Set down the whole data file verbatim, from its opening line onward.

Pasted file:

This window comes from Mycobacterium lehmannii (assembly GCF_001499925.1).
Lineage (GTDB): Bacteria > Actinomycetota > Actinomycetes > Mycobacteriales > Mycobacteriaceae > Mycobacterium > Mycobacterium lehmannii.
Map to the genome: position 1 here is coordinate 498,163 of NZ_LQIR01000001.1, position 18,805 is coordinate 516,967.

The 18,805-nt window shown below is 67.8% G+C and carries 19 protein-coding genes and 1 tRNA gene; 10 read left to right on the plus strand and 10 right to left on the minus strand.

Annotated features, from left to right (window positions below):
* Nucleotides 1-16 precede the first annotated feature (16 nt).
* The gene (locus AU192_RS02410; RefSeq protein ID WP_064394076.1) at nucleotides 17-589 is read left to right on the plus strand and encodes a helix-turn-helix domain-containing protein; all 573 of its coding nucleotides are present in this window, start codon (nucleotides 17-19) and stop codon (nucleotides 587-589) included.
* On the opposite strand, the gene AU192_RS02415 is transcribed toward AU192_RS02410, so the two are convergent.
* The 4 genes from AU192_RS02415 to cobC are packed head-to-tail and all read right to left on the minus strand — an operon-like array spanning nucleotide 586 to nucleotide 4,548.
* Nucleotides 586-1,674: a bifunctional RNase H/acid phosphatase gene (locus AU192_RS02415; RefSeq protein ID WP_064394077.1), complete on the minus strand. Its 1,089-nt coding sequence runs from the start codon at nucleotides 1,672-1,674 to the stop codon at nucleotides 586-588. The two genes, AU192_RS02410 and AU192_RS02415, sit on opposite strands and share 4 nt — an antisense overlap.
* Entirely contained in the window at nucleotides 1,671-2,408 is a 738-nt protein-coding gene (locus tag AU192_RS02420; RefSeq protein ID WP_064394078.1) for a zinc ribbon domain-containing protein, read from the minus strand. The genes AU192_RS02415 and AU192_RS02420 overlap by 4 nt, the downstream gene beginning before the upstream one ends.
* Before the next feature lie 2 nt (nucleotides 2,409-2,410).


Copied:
This window comes from Mycobacterium lehmannii (assembly GCF_001499925.1).
Lineage (GTDB): Bacteria > Actinomycetota > Actinomycetes > Mycobacteriales > Mycobacteriaceae > Mycobacterium > Mycobacterium lehmannii.
Map to the genome: position 1 here is coordinate 498,163 of NZ_LQIR01000001.1, position 18,805 is coordinate 516,967.

The 18,805-nt window shown below is 67.8% G+C and carries 19 protein-coding genes and 1 tRNA gene; 10 read left to right on the plus strand and 10 right to left on the minus strand.

Annotated features, from left to right (window positions below):
* Nucleotides 1-16 precede the first annotated feature (16 nt).
* The gene (locus AU192_RS02410; RefSeq protein ID WP_064394076.1) at nucleotides 17-589 is read left to right on the plus strand and encodes a helix-turn-helix domain-containing protein; all 573 of its coding nucleotides are present in this window, start codon (nucleotides 17-19) and stop codon (nucleotides 587-589) included.
* On the opposite strand, the gene AU192_RS02415 is transcribed toward AU192_RS02410, so the two are convergent.
* The 4 genes from AU192_RS02415 to cobC are packed head-to-tail and all read right to left on the minus strand — an operon-like array spanning nucleotide 586 to nucleotide 4,548.
* Nucleotides 586-1,674: a bifunctional RNase H/acid phosphatase gene (locus AU192_RS02415; RefSeq protein ID WP_064394077.1), complete on the minus strand. Its 1,089-nt coding sequence runs from the start codon at nucleotides 1,672-1,674 to the stop codon at nucleotides 586-588. The two genes, AU192_RS02410 and AU192_RS02415, sit on opposite strands and share 4 nt — an antisense overlap.
* Entirely contained in the window at nucleotides 1,671-2,408 is a 738-nt protein-coding gene (locus tag AU192_RS02420; RefSeq protein ID WP_064394078.1) for a zinc ribbon domain-containing protein, read from the minus strand. The genes AU192_RS02415 and AU192_RS02420 overlap by 4 nt, the downstream gene beginning before the upstream one ends.
* Before the next feature lie 2 nt (nucleotides 2,409-2,410).